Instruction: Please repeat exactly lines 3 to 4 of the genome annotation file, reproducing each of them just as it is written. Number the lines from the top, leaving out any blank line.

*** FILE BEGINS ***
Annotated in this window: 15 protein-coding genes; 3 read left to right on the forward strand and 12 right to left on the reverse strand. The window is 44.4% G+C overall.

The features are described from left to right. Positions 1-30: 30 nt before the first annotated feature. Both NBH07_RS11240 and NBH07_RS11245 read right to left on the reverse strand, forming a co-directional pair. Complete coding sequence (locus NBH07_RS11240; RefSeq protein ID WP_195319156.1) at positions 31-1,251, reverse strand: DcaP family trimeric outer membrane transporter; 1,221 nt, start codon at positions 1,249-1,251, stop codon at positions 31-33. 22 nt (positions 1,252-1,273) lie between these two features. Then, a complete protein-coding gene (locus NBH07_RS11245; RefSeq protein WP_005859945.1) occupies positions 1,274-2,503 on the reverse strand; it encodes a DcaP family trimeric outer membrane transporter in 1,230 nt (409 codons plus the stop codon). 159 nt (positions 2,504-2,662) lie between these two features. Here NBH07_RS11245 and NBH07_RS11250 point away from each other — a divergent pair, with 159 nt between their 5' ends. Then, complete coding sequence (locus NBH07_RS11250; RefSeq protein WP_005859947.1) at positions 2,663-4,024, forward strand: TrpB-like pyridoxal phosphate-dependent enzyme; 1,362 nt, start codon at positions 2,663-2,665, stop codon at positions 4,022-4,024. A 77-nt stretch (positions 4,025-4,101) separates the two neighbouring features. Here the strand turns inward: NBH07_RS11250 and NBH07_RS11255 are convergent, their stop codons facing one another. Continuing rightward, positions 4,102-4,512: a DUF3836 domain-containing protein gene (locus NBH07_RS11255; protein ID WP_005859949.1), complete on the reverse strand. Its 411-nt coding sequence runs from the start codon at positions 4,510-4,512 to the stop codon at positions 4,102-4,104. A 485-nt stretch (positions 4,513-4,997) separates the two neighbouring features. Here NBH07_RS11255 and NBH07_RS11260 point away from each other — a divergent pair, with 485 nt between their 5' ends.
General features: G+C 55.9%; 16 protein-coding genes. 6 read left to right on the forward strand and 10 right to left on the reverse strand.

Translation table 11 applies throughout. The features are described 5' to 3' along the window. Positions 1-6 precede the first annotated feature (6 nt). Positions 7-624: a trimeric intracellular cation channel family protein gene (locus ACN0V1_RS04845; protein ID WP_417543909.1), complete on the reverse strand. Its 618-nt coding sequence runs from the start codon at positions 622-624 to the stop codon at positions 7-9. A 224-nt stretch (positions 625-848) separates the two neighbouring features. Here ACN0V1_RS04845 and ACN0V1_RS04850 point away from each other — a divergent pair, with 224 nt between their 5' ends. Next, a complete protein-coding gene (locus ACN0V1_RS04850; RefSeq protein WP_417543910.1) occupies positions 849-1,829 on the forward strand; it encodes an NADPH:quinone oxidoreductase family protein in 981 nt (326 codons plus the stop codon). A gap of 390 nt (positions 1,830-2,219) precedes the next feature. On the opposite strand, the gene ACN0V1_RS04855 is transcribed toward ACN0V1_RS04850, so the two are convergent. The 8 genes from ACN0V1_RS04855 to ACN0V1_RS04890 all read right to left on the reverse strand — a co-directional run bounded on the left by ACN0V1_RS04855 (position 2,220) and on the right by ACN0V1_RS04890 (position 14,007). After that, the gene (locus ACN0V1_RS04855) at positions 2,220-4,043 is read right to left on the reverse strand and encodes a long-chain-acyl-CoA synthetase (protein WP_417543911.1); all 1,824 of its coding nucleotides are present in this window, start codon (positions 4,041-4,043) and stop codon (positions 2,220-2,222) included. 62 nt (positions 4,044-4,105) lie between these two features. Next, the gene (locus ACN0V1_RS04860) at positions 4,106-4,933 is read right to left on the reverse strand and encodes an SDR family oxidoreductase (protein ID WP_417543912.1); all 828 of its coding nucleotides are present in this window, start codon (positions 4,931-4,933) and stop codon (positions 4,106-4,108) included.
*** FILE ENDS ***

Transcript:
General features: G+C 55.9%; 16 protein-coding genes. 6 read left to right on the forward strand and 10 right to left on the reverse strand.

Translation table 11 applies throughout. The features are described 5' to 3' along the window. Positions 1-6 precede the first annotated feature (6 nt). Positions 7-624: a trimeric intracellular cation channel family protein gene (locus ACN0V1_RS04845; protein ID WP_417543909.1), complete on the reverse strand. Its 618-nt coding sequence runs from the start codon at positions 622-624 to the stop codon at positions 7-9. A 224-nt stretch (positions 625-848) separates the two neighbouring features. Here ACN0V1_RS04845 and ACN0V1_RS04850 point away from each other — a divergent pair, with 224 nt between their 5' ends. Next, a complete protein-coding gene (locus ACN0V1_RS04850; RefSeq protein WP_417543910.1) occupies positions 849-1,829 on the forward strand; it encodes an NADPH:quinone oxidoreductase family protein in 981 nt (326 codons plus the stop codon). A gap of 390 nt (positions 1,830-2,219) precedes the next feature. On the opposite strand, the gene ACN0V1_RS04855 is transcribed toward ACN0V1_RS04850, so the two are convergent. The 8 genes from ACN0V1_RS04855 to ACN0V1_RS04890 all read right to left on the reverse strand — a co-directional run bounded on the left by ACN0V1_RS04855 (position 2,220) and on the right by ACN0V1_RS04890 (position 14,007). After that, the gene (locus ACN0V1_RS04855) at positions 2,220-4,043 is read right to left on the reverse strand and encodes a long-chain-acyl-CoA synthetase (protein WP_417543911.1); all 1,824 of its coding nucleotides are present in this window, start codon (positions 4,041-4,043) and stop codon (positions 2,220-2,222) included. 62 nt (positions 4,044-4,105) lie between these two features. Next, the gene (locus ACN0V1_RS04860) at positions 4,106-4,933 is read right to left on the reverse strand and encodes an SDR family oxidoreductase (protein ID WP_417543912.1); all 828 of its coding nucleotides are present in this window, start codon (positions 4,931-4,933) and stop codon (positions 4,106-4,108) included.